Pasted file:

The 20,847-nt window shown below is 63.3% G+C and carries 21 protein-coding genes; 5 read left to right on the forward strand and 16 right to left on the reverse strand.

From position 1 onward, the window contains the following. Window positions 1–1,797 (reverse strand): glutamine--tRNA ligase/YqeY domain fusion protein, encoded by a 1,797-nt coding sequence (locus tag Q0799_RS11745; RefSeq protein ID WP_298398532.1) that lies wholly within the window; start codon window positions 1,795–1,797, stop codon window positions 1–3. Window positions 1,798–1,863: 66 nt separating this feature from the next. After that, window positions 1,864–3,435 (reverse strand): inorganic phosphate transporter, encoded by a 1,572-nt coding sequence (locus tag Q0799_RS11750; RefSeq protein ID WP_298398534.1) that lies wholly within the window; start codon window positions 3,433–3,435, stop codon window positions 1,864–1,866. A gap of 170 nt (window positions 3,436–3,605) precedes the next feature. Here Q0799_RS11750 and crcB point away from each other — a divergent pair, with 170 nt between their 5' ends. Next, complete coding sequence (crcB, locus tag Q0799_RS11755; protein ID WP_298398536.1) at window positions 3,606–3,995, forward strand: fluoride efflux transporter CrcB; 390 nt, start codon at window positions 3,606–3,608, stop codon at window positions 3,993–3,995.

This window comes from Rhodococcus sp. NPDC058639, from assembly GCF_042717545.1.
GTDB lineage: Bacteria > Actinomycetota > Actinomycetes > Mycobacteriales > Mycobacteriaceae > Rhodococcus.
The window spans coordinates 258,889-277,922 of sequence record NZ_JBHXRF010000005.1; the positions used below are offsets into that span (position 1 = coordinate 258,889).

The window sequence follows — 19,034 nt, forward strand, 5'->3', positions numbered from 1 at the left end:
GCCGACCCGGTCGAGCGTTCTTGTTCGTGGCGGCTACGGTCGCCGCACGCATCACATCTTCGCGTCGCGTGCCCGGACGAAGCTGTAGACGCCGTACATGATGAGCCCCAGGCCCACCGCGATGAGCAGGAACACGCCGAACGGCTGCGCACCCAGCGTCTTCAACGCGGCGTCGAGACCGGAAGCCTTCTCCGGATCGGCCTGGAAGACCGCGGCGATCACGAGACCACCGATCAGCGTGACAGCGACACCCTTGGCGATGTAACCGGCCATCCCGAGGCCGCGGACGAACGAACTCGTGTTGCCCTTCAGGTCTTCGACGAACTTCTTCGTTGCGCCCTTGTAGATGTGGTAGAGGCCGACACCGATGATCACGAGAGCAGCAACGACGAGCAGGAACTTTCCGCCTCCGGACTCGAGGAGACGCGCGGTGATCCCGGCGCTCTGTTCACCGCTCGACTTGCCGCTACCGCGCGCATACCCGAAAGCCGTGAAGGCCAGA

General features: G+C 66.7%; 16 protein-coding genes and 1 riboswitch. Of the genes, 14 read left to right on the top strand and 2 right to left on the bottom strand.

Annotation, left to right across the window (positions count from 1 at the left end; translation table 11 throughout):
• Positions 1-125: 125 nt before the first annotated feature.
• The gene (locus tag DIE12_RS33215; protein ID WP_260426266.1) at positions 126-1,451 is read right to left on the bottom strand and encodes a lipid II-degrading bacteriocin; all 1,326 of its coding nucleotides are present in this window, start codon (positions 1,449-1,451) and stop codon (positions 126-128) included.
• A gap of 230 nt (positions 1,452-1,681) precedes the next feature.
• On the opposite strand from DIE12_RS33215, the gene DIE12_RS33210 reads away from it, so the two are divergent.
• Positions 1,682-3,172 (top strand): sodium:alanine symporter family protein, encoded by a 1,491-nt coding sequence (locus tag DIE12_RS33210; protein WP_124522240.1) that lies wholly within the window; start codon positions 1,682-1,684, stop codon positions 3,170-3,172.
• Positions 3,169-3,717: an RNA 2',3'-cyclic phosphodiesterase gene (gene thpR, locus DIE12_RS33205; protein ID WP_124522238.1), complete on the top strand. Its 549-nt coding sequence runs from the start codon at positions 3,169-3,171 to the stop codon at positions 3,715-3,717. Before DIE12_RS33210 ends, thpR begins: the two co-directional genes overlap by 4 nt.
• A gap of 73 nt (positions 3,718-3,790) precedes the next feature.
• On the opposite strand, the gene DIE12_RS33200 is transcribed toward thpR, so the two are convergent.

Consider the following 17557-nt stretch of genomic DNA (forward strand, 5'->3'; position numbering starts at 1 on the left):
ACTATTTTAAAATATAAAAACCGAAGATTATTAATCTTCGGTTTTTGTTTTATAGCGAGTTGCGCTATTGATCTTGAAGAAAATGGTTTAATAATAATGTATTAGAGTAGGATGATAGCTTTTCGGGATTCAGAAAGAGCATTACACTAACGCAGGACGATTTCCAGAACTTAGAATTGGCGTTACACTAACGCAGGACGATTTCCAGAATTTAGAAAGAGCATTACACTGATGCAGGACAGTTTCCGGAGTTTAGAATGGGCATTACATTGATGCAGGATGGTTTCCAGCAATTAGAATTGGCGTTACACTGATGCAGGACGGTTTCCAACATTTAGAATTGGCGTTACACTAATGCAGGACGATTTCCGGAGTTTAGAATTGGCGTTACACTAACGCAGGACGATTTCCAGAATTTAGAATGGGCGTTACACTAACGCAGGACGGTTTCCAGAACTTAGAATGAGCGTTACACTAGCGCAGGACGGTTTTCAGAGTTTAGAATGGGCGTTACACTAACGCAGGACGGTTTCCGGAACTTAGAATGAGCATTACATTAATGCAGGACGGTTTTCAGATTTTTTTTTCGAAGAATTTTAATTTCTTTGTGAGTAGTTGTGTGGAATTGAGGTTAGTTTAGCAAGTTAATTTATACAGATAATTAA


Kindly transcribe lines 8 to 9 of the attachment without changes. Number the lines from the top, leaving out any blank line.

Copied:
General features: G+C 66.7%; 16 protein-coding genes and 1 riboswitch. Of the genes, 14 read left to right on the top strand and 2 right to left on the bottom strand.

Annotation, left to right across the window (positions count from 1 at the left end; translation table 11 throughout):